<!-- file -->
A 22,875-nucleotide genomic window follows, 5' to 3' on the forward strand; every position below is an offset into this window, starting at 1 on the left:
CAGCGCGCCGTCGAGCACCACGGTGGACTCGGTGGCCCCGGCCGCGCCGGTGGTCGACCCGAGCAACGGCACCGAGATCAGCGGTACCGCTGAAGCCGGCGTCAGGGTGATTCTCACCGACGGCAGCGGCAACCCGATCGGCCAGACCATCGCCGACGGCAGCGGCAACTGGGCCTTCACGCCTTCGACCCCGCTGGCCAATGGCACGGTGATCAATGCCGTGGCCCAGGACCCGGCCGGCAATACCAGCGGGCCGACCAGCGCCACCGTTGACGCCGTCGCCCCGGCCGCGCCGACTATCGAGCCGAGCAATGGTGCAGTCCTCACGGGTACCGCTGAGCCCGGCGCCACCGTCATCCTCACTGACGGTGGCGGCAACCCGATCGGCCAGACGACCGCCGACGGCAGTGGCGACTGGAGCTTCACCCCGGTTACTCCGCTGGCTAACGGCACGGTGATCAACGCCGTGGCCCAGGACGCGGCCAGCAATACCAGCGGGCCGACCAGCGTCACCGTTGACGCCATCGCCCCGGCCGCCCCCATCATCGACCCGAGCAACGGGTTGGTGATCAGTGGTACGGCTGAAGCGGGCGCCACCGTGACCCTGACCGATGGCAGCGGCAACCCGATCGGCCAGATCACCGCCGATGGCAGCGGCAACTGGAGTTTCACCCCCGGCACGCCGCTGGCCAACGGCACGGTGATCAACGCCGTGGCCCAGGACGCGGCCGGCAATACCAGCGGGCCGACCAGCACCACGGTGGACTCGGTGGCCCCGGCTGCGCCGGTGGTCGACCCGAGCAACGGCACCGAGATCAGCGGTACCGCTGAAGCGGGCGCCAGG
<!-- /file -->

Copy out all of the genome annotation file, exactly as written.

A 22,875-nucleotide genomic window follows, 5' to 3' on the forward strand; every position below is an offset into this window, starting at 1 on the left:
CAGCGCGCCGTCGAGCACCACGGTGGACTCGGTGGCCCCGGCCGCGCCGGTGGTCGACCCGAGCAACGGCACCGAGATCAGCGGTACCGCTGAAGCCGGCGTCAGGGTGATTCTCACCGACGGCAGCGGCAACCCGATCGGCCAGACCATCGCCGACGGCAGCGGCAACTGGGCCTTCACGCCTTCGACCCCGCTGGCCAATGGCACGGTGATCAATGCCGTGGCCCAGGACCCGGCCGGCAATACCAGCGGGCCGACCAGCGCCACCGTTGACGCCGTCGCCCCGGCCGCGCCGACTATCGAGCCGAGCAATGGTGCAGTCCTCACGGGTACCGCTGAGCCCGGCGCCACCGTCATCCTCACTGACGGTGGCGGCAACCCGATCGGCCAGACGACCGCCGACGGCAGTGGCGACTGGAGCTTCACCCCGGTTACTCCGCTGGCTAACGGCACGGTGATCAACGCCGTGGCCCAGGACGCGGCCAGCAATACCAGCGGGCCGACCAGCGTCACCGTTGACGCCATCGCCCCGGCCGCCCCCATCATCGACCCGAGCAACGGGTTGGTGATCAGTGGTACGGCTGAAGCGGGCGCCACCGTGACCCTGACCGATGGCAGCGGCAACCCGATCGGCCAGATCACCGCCGATGGCAGCGGCAACTGGAGTTTCACCCCCGGCACGCCGCTGGCCAACGGCACGGTGATCAACGCCGTGGCCCAGGACGCGGCCGGCAATACCAGCGGGCCGACCAGCACCACGGTGGACTCGGTGGCCCCGGCTGCGCCGGTGGTCGACCCGAGCAACGGCACCGAGATCAGCGGTACCGCTGAAGCGGGCGCCAGG